"Microfibers act like chemical sponges, and they’re everywhere – including our food and drinks"


Microfiber towels may feel like they’re made of cloth, but they’re actually made of plastic. Remember when there was so much buzz about microbeads and how bad they are for the environment a few years ago? They belong to a category called microplastics, and microfiber towels also fall under this umbrella.

Microplastics are defined as any plastic particles smaller than 5 millimeters. They often come from the breakdown of plastic debris like microfiber towels. Microfibers are the most prevalent type of microplastic found in the environment.

Microfiber is made mostly from polyester which is composed mostly from an ester and a dihydric alcohol and a terephthalic acid. This means microfiber is inorganic and does not biodegrade, like cotton or paper. It also requires nearly twice the energy to produce microfiber as it does to produce a natural fiber such as cotton.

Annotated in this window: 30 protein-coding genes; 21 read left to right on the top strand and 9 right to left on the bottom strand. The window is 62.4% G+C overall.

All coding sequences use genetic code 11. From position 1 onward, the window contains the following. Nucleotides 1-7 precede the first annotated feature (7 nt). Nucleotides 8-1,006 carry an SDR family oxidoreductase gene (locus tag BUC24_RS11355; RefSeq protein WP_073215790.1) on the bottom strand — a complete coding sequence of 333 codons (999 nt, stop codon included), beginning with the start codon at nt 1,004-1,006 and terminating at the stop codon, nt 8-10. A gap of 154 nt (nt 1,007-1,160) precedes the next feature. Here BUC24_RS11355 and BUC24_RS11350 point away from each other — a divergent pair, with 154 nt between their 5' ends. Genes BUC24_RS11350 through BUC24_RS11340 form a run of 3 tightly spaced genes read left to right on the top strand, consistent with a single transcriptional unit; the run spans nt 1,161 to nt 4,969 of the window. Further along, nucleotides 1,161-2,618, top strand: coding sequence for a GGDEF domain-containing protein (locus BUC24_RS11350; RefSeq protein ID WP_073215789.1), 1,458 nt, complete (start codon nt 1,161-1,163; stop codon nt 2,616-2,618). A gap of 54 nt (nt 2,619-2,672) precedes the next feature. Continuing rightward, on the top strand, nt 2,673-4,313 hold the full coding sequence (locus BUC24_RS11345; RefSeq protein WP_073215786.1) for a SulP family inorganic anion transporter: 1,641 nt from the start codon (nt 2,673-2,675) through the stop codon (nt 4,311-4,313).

Not only are microfiber towels not recyclable, but there’s evidence that washing these towels can introduce microplastics in water.

Microplastic pollution has been detected in human blood for the first time, with scientists finding the tiny particles in almost 80% of the people tested. The discovery shows the particles can travel around the body and may lodge in organs.

Image Source: https://sitn.hms.harvard.edu/flash/2019/microplastics-crisis/


Aside from being one of the most common forms of microplastic pollution, microfibers may also be among the most dangerous form of microplastic.

For More Information:

  • For a short video explanation of the microfiber problem, see the video made by The Story of Stuff.